by Andrea LaMarre, MSc.
Over the past week I have been asked, more times than I can count: “What are you making such a big fuss about?” This question has come on the heels of a recent change in legislation in my home province of Ontario that has made it law for restaurants with over 20 locations to include calorie counts on their menus. These calorie counts are abstracted from all other nutritional information, and they must be as large as the price of the item.
In early December, I was approached by a number of others from within the eating disorder research, advocacy and prevention community who suggested that I start a petition to have this legislation repealed. Alarmed that the legislation was to come into effect, presumably without consultation from the eating disorders community, I did so. Just after Christmas, after approximately 400 people had signed the petition, I started to receive media requests – dozens of media requests. Suddenly I found myself with the interesting task of providing the kind of sound bite for an article that would make people at least pause for thought around this new item on the menu.
Throughout the media storm, I’ve noticed an interesting trend: articles tend to capitalize on the shock value of higher calorie items, leaving out a number of points that I think are important to keep in the conversation. In the rush to tell the world how many calories are in a poutine (a Canadian treat of fries with curd cheese and gravy), many have left out key pieces of information that might help to explain why this legislation leaves me feeling disillusioned. While I understand the desire to get the public interested in these stories, I fear that the decontextualized accounts leave out the real impact that such legislation can have on people’s lives – and reinforce some of the possible harms associated with the counts.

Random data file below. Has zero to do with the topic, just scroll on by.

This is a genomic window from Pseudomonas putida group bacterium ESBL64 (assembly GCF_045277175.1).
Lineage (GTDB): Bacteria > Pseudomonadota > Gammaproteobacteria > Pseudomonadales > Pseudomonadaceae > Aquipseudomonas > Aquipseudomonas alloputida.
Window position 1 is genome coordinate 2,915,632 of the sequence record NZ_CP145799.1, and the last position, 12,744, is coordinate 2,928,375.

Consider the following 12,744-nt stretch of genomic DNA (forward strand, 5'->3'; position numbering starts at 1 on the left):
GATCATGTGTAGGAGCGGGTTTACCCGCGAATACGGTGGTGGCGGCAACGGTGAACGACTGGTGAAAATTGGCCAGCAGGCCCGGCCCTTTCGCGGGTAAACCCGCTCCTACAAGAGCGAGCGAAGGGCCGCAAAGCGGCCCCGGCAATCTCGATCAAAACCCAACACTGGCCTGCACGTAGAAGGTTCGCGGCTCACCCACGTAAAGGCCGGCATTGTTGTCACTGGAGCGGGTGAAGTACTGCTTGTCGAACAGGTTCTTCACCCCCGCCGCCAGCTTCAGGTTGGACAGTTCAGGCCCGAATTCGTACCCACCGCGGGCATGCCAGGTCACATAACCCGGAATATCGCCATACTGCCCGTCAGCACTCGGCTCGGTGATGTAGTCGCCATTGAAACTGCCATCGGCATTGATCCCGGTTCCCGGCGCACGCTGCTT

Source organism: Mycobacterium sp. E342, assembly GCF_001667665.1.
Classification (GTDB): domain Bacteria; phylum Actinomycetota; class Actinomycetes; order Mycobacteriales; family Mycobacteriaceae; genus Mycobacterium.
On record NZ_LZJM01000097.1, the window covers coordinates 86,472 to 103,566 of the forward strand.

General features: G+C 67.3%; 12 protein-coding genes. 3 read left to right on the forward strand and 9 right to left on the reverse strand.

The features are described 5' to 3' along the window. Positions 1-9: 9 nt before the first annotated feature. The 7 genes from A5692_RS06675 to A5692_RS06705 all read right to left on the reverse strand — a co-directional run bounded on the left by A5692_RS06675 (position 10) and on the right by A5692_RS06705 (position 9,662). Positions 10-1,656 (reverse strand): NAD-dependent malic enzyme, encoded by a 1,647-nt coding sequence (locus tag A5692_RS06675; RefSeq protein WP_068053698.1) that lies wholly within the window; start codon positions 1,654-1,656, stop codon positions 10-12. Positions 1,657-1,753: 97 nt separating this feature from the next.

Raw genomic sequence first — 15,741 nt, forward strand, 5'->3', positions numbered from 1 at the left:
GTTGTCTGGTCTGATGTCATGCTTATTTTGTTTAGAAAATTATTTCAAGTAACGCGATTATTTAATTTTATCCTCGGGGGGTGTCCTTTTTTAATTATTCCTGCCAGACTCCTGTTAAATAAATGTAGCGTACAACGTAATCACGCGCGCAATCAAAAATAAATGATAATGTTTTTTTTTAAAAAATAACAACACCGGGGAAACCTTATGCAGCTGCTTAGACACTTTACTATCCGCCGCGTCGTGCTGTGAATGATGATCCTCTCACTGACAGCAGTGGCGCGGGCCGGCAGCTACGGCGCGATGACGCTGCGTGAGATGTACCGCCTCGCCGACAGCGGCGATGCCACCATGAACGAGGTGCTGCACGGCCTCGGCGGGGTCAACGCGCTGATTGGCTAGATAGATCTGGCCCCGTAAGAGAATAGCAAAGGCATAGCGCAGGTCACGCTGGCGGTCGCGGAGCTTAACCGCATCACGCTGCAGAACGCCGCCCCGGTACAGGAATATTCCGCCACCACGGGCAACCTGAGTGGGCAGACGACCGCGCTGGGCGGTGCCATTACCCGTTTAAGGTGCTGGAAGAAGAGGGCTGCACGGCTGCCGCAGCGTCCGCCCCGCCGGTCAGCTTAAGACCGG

First, I think it is important to contextualize this legislation in the “evidence” around calorie counts on menus, and what is being defined as a successful outcome. There is very limited evidence, from the few studies that have been conducted, that calorie counts lead to measurable changes in health over the long term. Often, studies cannot account for other meals in the day. Researchers may measure “health” using only weight or BMI as a metric, and they do not account for mental health in a meaningful and culturally appropriate way. “Effective” is therefore defined as resulting in the individual choosing a lower calorie option. However, the lower calorie option is not always the healthiest choice for a person – physically or mentally.
We consume foods for many reasons; Health at Every Size® (HAES®) principles suggest that we can understand food as more than a caloric value. From a dietary science perspective, there are other important aspects of the food we eat – from fats to proteins to vitamins and minerals – there is more to the picture. We forget, sometimes, that people in the general population may not be as interested in seeing food as a whole picture. When calories are explicitly positioned as what matters, this becomes further entrenched in societal imagination.
Another important part of the calorie-count-on-menu picture is a consideration of the inherently social aspects of eating. Much like the media stories that have covered this legislation, people in real life tend to panic over the higher calorie options at restaurants. “My goodness!” someone might cry, “can you BELIEVE how many calories are in that cupcake?!” Why yes, I can. And I’m going to eat it, because I haven’t had a cupcake in a while and it’s a feast for the senses. And no, it is not a “cheat day.” A perspective on food that promotes all foods fitting into a healthy diet is seemingly quite uncommon. It is important to consider what kind of impact these comments might have on someone who is struggling to escape the grips of diet culture, that has kept them in a state of ill health for, likely, a long time.